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A Suo Amico - Music from the Repertoire of Domenico Dragonetti and Robert Lindley
Arcangelo CORELLI (1653-1713)
Sonata for violin and bc in A, op. 5,9 [8:55]
Sonata for two violins and bc in d minor, op. 4,8** [4:55]
George Frideric HANDEL (1685-1759)
Sonata for violin and bc in F, Walsh op. 1,12 (HWV 370) [12:27]
Giovanni Battista VIOTTI (1755-1824)
Duetto for two violins in D, op. 6,1: allegro scherzando e vivo* [4:07]
Domenico DRAGONETTI (1763-1846)
Duetto for cello and double bass in B flat [6:55]
Sonata for two violins and bc in C, op. 4,1** [6:09]
Gioacchino ROSSINI (1792-1868)
Duetto for cello and double bass in D [13:40]
Sonata for violin and bc in F, op. 5,4: adagio [2:55]
Querelle des Bouffons (Guy Fishman (cello), Robert Nairn (double bass)); Daniel Stepner (violin)*, Sarah Freiberg (cello)**
rec. April 2010, Fraser Recording Studio, WGBH, Boston, Mass., USA. DDD
CENTAUR CRC3233 [59:36]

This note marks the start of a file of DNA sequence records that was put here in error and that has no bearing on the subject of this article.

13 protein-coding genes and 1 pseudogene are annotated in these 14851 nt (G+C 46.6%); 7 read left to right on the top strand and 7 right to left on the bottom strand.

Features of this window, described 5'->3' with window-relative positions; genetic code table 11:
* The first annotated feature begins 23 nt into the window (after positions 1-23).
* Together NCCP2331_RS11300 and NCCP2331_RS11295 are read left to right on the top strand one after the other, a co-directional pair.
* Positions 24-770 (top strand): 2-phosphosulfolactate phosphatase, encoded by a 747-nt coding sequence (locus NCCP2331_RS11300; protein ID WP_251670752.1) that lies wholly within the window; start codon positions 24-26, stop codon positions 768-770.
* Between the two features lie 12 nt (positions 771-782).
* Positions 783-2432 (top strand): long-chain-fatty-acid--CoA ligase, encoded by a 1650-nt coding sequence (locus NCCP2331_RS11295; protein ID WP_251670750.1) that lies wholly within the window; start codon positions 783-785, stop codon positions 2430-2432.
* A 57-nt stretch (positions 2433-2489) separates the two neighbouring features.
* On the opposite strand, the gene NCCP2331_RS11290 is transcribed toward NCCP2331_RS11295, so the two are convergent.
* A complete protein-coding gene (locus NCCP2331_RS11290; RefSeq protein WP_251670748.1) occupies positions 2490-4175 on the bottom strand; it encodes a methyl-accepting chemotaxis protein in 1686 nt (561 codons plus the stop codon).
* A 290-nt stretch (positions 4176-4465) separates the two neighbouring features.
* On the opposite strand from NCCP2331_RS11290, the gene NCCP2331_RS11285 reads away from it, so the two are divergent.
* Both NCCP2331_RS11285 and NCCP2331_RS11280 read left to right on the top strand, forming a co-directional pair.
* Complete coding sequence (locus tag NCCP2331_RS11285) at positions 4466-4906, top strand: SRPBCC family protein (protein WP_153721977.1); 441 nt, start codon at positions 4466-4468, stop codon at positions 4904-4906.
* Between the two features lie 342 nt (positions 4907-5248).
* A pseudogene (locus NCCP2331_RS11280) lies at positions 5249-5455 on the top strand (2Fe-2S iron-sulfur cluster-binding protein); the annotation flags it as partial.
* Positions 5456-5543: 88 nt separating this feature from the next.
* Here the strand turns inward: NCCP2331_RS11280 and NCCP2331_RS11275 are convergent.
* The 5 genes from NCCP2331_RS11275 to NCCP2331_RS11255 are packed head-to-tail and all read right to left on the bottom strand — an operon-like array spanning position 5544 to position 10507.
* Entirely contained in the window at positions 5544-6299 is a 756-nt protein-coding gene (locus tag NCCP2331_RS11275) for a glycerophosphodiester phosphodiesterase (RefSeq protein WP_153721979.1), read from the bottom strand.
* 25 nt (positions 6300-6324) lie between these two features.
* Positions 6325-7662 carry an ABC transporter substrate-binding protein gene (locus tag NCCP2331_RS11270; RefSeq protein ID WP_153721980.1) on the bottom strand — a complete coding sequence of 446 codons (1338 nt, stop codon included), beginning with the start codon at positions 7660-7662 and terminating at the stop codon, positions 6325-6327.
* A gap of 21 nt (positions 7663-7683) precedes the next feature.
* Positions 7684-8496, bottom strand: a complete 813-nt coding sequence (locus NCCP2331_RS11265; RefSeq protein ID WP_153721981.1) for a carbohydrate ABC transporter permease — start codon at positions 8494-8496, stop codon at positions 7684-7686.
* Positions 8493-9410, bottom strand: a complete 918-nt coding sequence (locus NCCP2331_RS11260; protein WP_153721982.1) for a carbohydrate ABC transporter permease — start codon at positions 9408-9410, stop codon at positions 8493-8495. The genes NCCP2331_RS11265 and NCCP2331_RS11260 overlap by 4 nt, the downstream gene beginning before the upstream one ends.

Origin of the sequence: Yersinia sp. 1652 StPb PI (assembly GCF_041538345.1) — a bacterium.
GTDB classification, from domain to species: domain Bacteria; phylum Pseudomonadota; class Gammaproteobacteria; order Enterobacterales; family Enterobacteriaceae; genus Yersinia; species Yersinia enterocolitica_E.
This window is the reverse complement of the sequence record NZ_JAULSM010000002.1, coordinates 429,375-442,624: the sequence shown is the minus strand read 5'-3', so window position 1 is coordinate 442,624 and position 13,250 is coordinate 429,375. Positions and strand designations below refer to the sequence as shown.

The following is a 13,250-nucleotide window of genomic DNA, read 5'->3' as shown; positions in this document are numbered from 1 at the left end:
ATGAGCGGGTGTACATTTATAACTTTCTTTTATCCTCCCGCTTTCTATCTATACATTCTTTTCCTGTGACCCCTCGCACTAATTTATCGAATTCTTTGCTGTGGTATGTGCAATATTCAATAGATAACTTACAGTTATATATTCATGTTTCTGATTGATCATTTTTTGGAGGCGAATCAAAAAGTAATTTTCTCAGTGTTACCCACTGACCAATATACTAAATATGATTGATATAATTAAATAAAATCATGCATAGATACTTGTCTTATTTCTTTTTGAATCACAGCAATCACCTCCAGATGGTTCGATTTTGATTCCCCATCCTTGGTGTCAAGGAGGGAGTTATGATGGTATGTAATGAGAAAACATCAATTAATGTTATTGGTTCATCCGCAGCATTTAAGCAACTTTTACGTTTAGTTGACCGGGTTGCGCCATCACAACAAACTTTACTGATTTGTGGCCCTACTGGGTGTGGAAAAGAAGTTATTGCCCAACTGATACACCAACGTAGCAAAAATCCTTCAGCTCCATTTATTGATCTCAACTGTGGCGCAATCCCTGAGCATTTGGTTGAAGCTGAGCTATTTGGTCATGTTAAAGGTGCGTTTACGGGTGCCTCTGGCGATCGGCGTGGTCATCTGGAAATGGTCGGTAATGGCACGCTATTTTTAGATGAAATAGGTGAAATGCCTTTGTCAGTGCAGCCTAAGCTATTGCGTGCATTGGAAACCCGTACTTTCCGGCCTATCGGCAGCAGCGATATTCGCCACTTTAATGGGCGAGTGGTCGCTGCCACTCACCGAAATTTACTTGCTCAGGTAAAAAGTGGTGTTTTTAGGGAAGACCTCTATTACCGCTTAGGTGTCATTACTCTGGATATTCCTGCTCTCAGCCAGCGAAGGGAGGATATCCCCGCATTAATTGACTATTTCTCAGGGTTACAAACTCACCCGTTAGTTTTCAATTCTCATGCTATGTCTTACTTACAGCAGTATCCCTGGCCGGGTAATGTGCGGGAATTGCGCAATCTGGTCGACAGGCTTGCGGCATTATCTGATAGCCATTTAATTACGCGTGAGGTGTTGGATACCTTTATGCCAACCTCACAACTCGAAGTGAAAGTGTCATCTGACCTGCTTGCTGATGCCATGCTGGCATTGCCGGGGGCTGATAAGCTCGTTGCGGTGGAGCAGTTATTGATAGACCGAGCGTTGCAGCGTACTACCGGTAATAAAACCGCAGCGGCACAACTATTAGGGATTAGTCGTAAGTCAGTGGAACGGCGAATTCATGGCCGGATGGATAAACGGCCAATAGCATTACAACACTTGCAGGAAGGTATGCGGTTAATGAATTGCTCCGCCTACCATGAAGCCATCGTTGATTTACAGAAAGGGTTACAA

A player of the double bass with the status of a star - that is hardly imaginable these days. However, that is exactly what the Italian Giovanni Bottesini (1821-1889) was in his time. He was just as famous as the best opera singers. He was not the first with that status, though. In the last quarter of the 18th and the first half of the 19th century another Italian, Domenico Dragonetti, achieved the same kind of stardom. Whereas Bottesini's art is well documented on disc Dragonetti has been given little exposure as yet. A search for reviews on this site shows the difference. Therefore this disc which focuses on Dragonetti as a composer and performer is most welcome, even though only one of his own compositions is included.